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Early Release of Pan Am Lockerbie Bomber Stirs Controversy

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Plane in the cloudsThe release of Abdelbaset Ali al-Megrahi, the man who was convicted of blowing up a Pan Am plane over Lockerbie, Scotland in 1988, has prompted outrage and condemnation from U.S. and British officials, even as doubts linger about the legitimacy of the conviction.

Scottish Justice Minister Kenny MacAskill released Megrahi on compassionate grounds Thursday and allowed him to fly back home to Libya.

Megrahi, 57, is suffering from end-stage prostate cancer and is said to only have three months to live.

The Libyan national has been imprisoned in Scotland since 2001, and lost his last appeal in the case in 2002. He was sentenced to a minimum of 27 years in prison but only served eight years before being released today.

MacAskill wrote in his decision that “our justice system demands that judgment be imposed but compassion be available.”

Don’t miss Peter’s Blog: Remembering Pan Flight 103.

The American reaction to MacAskill’s decision which was swift and strong, mentioned justice, but not compassion.

“The interests of justice have not been served by this decision,” said U.S. Attorney General Eric Holder in a statement. Secretary of State Hillary Clinton also disagreed with the decision, saying that the bombing was a “heinous crime” and that Megrahi should serve out the entirety of his sentence in Scotland.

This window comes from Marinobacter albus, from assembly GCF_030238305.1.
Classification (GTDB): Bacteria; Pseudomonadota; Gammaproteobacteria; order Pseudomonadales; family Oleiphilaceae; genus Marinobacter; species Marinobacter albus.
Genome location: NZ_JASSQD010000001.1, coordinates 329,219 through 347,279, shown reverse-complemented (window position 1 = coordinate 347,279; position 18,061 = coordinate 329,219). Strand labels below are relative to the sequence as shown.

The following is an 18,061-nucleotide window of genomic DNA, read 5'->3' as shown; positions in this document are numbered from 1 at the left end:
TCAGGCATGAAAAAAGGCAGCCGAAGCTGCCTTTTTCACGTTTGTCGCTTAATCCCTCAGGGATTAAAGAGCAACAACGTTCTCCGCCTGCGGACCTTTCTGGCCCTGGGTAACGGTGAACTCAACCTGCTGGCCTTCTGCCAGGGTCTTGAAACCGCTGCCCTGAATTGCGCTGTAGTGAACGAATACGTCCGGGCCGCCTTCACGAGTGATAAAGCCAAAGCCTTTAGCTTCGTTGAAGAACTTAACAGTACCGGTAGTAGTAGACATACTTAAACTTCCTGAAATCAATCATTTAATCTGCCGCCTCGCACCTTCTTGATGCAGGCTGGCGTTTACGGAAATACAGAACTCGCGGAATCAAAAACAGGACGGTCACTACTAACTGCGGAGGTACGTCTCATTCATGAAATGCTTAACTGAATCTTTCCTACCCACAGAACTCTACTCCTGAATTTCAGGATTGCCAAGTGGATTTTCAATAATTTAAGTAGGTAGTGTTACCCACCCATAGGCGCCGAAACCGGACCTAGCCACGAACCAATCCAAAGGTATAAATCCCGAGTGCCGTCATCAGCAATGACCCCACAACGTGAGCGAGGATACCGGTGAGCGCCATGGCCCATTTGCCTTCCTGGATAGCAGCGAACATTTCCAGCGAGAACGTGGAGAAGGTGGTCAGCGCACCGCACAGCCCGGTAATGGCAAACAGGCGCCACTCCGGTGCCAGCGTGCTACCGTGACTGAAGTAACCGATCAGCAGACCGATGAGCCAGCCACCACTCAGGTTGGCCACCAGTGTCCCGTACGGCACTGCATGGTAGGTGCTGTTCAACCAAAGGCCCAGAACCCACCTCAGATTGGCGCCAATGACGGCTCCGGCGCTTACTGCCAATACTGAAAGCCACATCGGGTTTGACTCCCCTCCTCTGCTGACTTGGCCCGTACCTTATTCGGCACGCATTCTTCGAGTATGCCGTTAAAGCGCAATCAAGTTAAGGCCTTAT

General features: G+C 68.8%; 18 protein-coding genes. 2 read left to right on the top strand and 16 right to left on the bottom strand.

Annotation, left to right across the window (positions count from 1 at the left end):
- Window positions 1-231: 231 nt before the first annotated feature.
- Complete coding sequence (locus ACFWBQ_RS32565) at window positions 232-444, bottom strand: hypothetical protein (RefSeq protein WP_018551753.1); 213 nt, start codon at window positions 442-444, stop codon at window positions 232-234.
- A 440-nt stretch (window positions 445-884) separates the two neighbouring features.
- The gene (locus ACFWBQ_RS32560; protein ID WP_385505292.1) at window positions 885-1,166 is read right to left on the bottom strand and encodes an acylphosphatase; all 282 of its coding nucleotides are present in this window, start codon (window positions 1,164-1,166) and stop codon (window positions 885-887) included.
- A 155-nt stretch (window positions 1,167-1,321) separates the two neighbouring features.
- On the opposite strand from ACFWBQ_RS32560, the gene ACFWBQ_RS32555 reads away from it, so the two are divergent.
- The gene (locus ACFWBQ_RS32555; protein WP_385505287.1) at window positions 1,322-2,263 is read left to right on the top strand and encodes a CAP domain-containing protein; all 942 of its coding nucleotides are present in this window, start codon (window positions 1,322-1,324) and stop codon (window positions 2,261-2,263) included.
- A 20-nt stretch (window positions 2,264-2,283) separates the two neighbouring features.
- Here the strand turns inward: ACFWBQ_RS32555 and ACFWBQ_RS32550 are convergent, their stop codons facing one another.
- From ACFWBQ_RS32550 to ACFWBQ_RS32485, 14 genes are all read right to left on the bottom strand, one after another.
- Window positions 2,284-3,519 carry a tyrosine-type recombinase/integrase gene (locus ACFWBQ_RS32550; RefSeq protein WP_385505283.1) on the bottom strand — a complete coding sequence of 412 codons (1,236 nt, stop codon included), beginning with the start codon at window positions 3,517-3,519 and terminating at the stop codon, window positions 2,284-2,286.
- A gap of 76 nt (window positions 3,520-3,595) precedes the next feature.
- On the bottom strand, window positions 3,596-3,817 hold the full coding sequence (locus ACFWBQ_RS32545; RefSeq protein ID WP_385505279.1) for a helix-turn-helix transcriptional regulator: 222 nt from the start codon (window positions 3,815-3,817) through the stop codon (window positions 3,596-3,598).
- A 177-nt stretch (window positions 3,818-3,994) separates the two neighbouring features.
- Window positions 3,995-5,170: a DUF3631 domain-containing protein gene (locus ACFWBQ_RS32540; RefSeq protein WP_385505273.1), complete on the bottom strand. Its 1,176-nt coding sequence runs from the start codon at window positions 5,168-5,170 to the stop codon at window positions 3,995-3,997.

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Even some British officials are at odds with Scottish authorities over the decision. Conservative party leader David Cameron called MacAskill’s decision “nonsensical.”

However, Labour Chancellor Alistair Darling noted that his government did not have any say in the matter because under the devolved system of UK governance, Scottish authorities are the only ones with jurisdiction over judicial decisions in Scotland.

Lockerbie Scotland crashOn December 21, 1988 Pan Am Flight 103 was en route from London to New York when it exploded in mid-air and crashed into the town of Lockerbie. The death toll was 270, including 189 Americans. Many of those who died were Syracuse University students returning from a semester abroad.

Megrahi was the only man ever convicted for the crime, even though he had an alleged co-conspirator. The case was largely circumstantial and hung on shreds of evidence such as a fragment of circuit board, Megrahi’s movements in the day before the bombing, and a false passport.

Many in Scotland and the U.S. are convinced of Megrahi’s guilt, but others, including some relatives of the victims, are not convinced due to the many unanswered questions and inconsistencies in the case.

In fact a 2007 review of his case found grounds for his conviction to be appealed, which Megrahi initially pursued. However, just a few days before being released he dropped the appeal, which means that additional evidence was not heard. It is still possible that an independent inquiry may be launched to examine some of the issues and questions that still surround the case.

Some foreign policy experts even suspect Iran may have been involved but believe that the U.S. never pursued that angle in order to not to upset fragile relations with the country. Libya, on the other hand, was a pariah nation with an unstable leader who may have been seen as a convenient scapegoat.

Megrahi, a former Libyan intelligence agent, expressed his profound sorrow for the loss of life in the tragedy, but continues to proclaim his innocence.

By Karen Elowitt for

Related links: Newsweek, Reuters, BBC, New York Times, Newsweek, NPR